A new PPP poll finds that 49% of McCain voters think that ACORN stole the election for Obama. 20% of McCain voters are not sure. Only 31% think that he legitimately won the election. By comparison, 93% of Obama voters believe that he legitimately won the election.
Let’s first acknowledge that this is one poll, with one question wording. The pollster in question, PPP, uses interactive voice response (aka robo-calls), which generate lower response rates than standard polls. A reasonable question, then, is whether this small self-selected sample is—even with sample weighting—skewed towards the kind of politically engaged citizens who are more likely to think and act as partisan or ideologues.
Second, let’s put this finding in some degree of context by considering opinions after the 2000 presidential election. In various polls, we see similarly large divisions among Bush and Gore supporters about the fairness of the process, whether the Supreme Court had partisan motives, who the real winner would have been under a full recount, etc.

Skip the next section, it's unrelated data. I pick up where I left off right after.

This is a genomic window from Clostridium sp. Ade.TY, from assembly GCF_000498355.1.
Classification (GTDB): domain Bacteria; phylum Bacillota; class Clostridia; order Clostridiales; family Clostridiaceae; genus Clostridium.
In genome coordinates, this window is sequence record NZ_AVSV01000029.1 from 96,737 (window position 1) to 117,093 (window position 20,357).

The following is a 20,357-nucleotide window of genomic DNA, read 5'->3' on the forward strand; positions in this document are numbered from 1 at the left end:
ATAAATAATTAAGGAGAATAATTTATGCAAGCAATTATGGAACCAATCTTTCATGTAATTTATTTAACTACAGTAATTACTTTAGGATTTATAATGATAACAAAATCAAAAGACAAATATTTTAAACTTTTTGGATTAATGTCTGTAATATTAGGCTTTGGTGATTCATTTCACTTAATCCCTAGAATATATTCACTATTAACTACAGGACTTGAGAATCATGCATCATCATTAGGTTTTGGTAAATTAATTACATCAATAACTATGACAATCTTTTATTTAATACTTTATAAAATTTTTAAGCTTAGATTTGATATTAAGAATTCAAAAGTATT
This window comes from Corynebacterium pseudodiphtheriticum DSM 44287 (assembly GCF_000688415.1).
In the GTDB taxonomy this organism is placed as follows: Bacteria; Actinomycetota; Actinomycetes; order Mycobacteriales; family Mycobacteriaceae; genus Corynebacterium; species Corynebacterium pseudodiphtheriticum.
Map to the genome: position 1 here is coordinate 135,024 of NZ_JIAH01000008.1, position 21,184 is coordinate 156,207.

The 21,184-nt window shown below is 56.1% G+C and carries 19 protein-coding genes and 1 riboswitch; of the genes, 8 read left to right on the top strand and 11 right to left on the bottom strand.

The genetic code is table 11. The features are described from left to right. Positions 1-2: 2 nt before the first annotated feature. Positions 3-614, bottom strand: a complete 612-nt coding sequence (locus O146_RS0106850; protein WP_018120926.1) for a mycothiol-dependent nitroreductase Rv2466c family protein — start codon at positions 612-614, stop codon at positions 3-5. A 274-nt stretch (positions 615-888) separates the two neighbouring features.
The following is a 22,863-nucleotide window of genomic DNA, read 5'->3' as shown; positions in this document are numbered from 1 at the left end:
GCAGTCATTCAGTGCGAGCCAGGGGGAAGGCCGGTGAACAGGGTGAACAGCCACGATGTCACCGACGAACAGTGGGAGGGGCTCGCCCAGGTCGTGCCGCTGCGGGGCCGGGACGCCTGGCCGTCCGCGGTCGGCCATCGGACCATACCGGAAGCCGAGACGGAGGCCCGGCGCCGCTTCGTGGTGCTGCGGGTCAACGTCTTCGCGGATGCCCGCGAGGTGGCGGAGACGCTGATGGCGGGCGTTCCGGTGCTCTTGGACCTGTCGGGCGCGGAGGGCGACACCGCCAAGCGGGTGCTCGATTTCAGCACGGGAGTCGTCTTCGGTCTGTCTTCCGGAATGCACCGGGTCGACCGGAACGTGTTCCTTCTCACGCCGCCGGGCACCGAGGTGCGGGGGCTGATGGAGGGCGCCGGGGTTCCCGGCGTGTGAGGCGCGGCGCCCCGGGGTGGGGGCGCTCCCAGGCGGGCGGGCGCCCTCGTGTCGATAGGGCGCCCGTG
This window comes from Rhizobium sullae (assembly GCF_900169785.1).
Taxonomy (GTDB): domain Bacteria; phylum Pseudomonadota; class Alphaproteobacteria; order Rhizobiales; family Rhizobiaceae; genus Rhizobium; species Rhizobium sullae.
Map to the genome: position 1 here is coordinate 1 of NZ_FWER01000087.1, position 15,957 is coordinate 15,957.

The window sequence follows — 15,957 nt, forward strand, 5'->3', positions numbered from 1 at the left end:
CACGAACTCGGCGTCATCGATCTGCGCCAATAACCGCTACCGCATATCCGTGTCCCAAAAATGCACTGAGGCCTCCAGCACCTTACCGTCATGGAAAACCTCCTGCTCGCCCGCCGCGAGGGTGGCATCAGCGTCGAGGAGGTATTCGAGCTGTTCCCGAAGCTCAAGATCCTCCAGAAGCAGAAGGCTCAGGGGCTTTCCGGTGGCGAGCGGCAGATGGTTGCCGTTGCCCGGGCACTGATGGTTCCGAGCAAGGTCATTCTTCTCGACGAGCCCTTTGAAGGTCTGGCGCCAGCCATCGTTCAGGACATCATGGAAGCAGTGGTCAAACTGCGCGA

Perhaps most relevant is this question from a December 2000 Newsweek poll: “”Will you consider Bush to be a legitimate president, or not?”
Nearly all Republicans (97%) said yes, as compared to 56% of Democrats. Forty percent of Democrats said no.
I am not suggesting that the 2000 controversy and the PPP question about ACORN are equivalent, of course. I just wanted to show that partisans of both stripes can be disgruntled after an election—leaving aside the relative merits of their cause, the empirical basis for their beliefs, etc.
The bigger question is whether suggesting that a president is “illegitimate” has any real consequence. Democratic voters didn’t rebel against Bush after 2000. Indeed, they rallied to his side for a brief time after September 11th.
Moreover, the kinds of Democrats and Republicans who consider an opposition President to be illegitimate—strong partisans, for the most part—would be unlikely to support that President’s policies or vote for him in 4 years even if their doubts about his legitimacy were removed.
We can also question the causal status of suspicions of ACORN. It’s entirely possible that opposition to Obama makes people more likely to suspect ACORN —rather than the other way around. So dispelling this suspicion wouldn’t make anyone support Obama.
Finally, we have to be careful in imputing some tangible political consequence to the responses that respondents give to a PPP robo-call. Simply stating a suspicion doesn’t imply that people will act one it. Moreover, there is a ritualistic quality to this sort of discontent that makes its true impact difficult to discern.